(repost of a Tom Gauldin post to rec.woodworking some time in the 1990s)
Every now and then, something arises that brings back memories so
strongly that they simply cannot be ignored or kept silent.
My wife and I celebrated the last of our children leaving home to
attend college, by taking a long, long driving trip around the country. As
the miles rolled on and our backs began to tire, we decided that it was
time to come home. The most logical way to return to Raleigh from
Colorado seemed to be Interstate 70, crossing Kansas and Missouri.
The trip began normally enough, but as the miles rolled on, my mind began
to drift back to the last time I had enjoyed such wide open spaces, where
you could see up and down the interstate for miles. My mind returned to
a family vacation with my parents that took place about 1960. . .
I was 13 at the time, and was legally too young to drive. That meant
little to Dad, who enjoyed sitting in the back seat on long trips. As a
result, by the age of 13, I already had two years of highway driving on
long trips under my belt. Mom would sit in the front, helping me follow
the scant road signs of that era, while Dad would enjoy a beer in the
Dad's job as Business Manager at a college gave him the entire month of
August off from work. Dad never drank- except when he was on vacation.
Then, he'd buy a six-pack of Hamm's beer about 1:00 every afternoon, and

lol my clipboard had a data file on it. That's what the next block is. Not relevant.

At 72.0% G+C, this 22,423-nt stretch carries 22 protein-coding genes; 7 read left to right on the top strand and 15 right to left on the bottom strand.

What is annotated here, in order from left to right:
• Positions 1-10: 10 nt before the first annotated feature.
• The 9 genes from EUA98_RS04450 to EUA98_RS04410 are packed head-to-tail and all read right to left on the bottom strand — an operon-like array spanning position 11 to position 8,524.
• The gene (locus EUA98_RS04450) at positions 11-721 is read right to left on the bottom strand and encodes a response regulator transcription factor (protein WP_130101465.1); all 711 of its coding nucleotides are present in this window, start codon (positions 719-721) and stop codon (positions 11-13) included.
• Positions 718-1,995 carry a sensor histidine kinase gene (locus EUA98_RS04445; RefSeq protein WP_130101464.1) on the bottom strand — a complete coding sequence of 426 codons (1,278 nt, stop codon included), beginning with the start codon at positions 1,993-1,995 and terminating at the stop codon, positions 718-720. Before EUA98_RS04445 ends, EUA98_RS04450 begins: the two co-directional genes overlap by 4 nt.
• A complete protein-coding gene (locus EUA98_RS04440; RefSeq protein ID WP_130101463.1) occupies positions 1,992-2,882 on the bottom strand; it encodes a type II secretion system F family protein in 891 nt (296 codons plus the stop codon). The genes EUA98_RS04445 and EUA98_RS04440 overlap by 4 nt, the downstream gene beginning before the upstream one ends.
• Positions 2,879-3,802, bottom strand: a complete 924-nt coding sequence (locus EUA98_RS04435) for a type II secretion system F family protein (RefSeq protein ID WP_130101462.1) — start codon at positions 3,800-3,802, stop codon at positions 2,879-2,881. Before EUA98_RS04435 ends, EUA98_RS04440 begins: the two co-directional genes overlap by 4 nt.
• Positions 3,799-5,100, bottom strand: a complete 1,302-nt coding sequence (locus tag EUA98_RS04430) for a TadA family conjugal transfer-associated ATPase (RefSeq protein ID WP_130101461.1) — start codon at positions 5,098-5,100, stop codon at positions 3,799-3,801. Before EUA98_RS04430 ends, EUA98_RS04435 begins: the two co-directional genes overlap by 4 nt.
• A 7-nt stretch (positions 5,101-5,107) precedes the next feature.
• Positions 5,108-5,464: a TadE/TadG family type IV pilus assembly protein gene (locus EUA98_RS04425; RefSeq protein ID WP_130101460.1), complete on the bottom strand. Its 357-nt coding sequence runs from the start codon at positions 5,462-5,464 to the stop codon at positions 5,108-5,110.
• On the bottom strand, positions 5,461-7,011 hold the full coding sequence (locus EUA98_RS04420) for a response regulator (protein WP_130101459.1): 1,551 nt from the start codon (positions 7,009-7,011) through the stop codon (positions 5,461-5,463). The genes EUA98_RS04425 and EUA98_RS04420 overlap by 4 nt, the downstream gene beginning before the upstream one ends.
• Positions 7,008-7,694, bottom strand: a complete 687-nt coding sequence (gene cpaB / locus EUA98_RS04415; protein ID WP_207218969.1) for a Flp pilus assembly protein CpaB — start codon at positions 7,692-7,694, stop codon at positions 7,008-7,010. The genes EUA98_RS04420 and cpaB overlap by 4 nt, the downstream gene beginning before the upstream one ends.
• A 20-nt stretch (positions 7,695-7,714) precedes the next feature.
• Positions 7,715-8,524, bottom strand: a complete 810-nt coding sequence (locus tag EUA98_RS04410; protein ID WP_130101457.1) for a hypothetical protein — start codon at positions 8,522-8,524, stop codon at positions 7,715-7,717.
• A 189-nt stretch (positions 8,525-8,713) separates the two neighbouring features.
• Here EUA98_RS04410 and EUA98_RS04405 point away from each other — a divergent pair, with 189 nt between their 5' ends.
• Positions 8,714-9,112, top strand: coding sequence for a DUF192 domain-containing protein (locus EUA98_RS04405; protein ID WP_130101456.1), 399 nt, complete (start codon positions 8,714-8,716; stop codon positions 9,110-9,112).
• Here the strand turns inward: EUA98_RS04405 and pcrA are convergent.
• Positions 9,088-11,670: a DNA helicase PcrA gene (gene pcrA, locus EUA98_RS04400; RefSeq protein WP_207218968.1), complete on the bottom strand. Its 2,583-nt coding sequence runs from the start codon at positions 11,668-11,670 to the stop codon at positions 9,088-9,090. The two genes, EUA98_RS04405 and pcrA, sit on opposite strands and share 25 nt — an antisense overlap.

would enjoy 3-4 of them as the rest of the day passed along. He was an
older fellow, having been 45 years old when I was born, and lived a
modest, calm, collected life in a small Missouri college town.
On that fateful day in 1960, we were crossing Kansas on our way to Denver.
Dad had me stop in Topeka, so that he and Mom could use the facilities and
he could get his well-deserved six pack of beer. We left Topeka just
after lunch and as the miles rolled on, Dad had a couple of the Hamm's. Mom
even celebrated the first day of our vacation by enjoying one.
Unfortunately, towns (read that as restrooms) are few and far between in
western Kansas. Nature, age and beer took its toll on Dad's bladder and
he finally asked me if I would stop along the roadside so that he could
relieve himself. I stopped the car as Dad got out of the back seat and
looked both ways carefully. There didn't appear to be a car in sight, so
Dad began to relieve himself.
Naturally, as luck would have it, a car appeared on the horizon and bore
down on us from the front. Mom told Dad, "Don't panic- nobody can see you
there with the car in the way." This was all I needed to hear.
As the car approached, I quietly put our own car in gear. Dad was
standing there still relieving himself when I decided that the moment had
arrived. I floored our own car- pulling ahead about 200'. The result was
that Dad was now standing there alone along an Interstate highway in the
middle of the afternoon. . .urinating. The approaching car honked at him as
it passed, as did the one following it. Being an older fellow, Dad simply
couldn't turn off the flow- and his modesty demanded that he do something.
The result was that he replaced "himself" in his pants while still going,
effectively soaking his pants, socks and shoes.
Well, what can I say? Mom was hysterical; I was laughing so hard that
I couldn't breathe as Dad "waded" up to the car. He didn't even have
the courtesy to open my car door- he merely pulled me out through the
window. The only bad to come of my misadventure was that I had a great
deal of difficulty sitting for a couple of days.
Looking back as a parent myself, my only regret in the entire incident was
that Dad didn't listen to me when I suggested that he change his
pants/drawers/socks beside the car. . I assured him that I wouldn't drive
off again. . .